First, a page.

NTSB: Tire Recall System Is 'completely Broken'
Last time, our blog discussed how even the most vigilant vehicle owners can’t possibly account for every potential safety issue and, as such, why it’s so important for anyone involved in a car accident to consider speaking with a skilled legal professional who can help determine whether a latent auto defect played a role in their crash.
Those who harbor any doubts about how hard it can be to uncover auto defects should look no further that recent comments made by officials with the National Transportation Safety Board calling the existing registration and recall system for a major auto component both “ineffective” and “completely broken.”
These comments were made in connection with the release of a report by the NTSB examining the efficacy of the current tire recall system. According to agency figures, a minimum of 33,000 vehicle crashes per year — and anywhere from 400 to 500 fatalities per year — can be attributed to so-called tire initiated events (punctures, under inflation, etc.) or tire defects.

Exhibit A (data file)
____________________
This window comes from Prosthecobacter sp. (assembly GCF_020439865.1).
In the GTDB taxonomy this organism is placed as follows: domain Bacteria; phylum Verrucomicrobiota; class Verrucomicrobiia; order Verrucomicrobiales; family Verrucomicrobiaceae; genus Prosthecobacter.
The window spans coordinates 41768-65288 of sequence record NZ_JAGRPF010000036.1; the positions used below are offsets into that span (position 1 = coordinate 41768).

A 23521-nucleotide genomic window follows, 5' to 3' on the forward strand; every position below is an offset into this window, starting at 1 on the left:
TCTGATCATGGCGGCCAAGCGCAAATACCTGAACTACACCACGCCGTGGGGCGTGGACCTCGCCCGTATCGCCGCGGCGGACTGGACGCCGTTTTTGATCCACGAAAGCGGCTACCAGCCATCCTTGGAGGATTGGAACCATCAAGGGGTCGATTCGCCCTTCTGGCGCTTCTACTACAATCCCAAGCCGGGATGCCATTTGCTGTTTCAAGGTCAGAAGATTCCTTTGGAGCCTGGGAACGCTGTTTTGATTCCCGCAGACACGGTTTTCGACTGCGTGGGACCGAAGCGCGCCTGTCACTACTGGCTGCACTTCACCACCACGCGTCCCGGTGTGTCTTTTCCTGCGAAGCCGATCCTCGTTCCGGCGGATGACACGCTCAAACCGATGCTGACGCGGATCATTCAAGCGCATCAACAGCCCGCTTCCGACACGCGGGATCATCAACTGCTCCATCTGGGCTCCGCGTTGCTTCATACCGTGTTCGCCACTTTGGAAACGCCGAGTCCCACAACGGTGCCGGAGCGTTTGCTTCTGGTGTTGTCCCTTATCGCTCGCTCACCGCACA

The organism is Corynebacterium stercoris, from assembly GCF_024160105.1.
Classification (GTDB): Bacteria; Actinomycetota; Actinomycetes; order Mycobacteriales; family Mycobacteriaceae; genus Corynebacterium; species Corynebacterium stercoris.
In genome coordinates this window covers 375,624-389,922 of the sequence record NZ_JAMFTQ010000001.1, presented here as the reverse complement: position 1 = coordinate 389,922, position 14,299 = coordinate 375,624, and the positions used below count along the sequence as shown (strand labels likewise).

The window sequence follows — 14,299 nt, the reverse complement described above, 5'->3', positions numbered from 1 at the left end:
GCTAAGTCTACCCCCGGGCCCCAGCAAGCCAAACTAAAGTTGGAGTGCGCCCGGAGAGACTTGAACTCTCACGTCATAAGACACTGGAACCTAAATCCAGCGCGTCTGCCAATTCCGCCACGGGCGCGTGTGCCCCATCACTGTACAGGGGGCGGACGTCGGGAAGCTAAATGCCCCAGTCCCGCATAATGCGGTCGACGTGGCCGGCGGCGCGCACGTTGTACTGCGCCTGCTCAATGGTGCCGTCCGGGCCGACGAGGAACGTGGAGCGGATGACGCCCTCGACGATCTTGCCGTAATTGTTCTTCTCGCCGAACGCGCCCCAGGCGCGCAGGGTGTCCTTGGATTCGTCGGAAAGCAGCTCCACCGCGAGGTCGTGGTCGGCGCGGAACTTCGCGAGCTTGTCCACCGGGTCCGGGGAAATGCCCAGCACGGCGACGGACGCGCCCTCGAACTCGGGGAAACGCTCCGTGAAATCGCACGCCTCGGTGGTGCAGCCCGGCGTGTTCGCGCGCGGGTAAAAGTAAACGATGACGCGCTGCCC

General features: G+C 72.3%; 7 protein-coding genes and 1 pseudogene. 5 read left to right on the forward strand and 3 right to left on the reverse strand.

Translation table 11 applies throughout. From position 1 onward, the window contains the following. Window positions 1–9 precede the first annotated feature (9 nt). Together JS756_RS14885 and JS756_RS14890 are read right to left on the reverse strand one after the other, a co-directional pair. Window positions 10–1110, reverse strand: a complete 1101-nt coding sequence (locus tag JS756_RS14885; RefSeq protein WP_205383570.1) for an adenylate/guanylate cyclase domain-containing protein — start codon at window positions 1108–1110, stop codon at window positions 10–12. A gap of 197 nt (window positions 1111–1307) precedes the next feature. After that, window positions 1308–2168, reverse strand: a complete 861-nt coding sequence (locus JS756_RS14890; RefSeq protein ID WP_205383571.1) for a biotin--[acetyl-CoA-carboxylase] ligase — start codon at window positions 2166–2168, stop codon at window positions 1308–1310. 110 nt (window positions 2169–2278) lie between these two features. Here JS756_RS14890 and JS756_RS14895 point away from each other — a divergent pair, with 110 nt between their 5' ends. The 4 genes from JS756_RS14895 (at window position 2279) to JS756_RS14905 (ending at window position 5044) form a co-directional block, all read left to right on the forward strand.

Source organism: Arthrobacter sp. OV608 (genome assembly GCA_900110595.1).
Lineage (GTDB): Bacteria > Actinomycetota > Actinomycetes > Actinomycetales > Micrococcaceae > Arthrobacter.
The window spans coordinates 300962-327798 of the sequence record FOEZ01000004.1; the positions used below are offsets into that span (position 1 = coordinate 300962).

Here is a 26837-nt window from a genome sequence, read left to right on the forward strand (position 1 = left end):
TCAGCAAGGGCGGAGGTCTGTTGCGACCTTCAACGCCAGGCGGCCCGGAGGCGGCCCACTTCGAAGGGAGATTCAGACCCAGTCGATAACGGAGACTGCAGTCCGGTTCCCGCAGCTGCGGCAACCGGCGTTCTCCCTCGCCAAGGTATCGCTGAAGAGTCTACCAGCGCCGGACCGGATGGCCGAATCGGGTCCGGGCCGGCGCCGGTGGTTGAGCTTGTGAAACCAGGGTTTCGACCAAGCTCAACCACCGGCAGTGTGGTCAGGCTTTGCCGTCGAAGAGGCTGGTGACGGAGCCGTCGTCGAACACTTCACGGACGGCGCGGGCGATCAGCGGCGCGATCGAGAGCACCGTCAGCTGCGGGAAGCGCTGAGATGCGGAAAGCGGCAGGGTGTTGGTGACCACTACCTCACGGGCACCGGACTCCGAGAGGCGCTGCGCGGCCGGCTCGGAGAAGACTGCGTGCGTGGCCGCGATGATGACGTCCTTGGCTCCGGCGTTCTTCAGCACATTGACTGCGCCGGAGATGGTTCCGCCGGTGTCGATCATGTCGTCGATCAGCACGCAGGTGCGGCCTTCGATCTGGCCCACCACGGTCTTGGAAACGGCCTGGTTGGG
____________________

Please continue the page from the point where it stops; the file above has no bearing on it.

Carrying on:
The report, which was prompted by in part by a tragic accident in Florida in which two people were killed and eight others were seriously injured in a church van accident later attributed to a tire defect of which neither of the owners nor mechanics were aware, indicated that much of the problem can be attributed to a lack of consumer awareness.
Specifically, the NTSB believes that many people might be entirely unaware that in order to receive any sort of notice that their particular model/type of tire has been recalled, they must actually register with the tire manufacturer.
In order to help rectify this situation, the NTSB indicated that both tire manufacturers and its own officials must do more to make things easier for consumers, including:
- The creation of an easily accessible database in which consumers can enter their Tire Identification Number, found on the side of the tire, to register/learn about any recalls or possible defects
- The installation of barcodes or embedded chips on new tires that enable auto shops, tire dealers and other parties to quickly identify problem tires
- The introduction of updatable customer contact forms to help make sure owners get the necessary information
- Here’s hoping we see some progress in this area …
What are your thoughts on this topic? Do you know how to determine whether your tires are subject to a recall or even how old your tires are?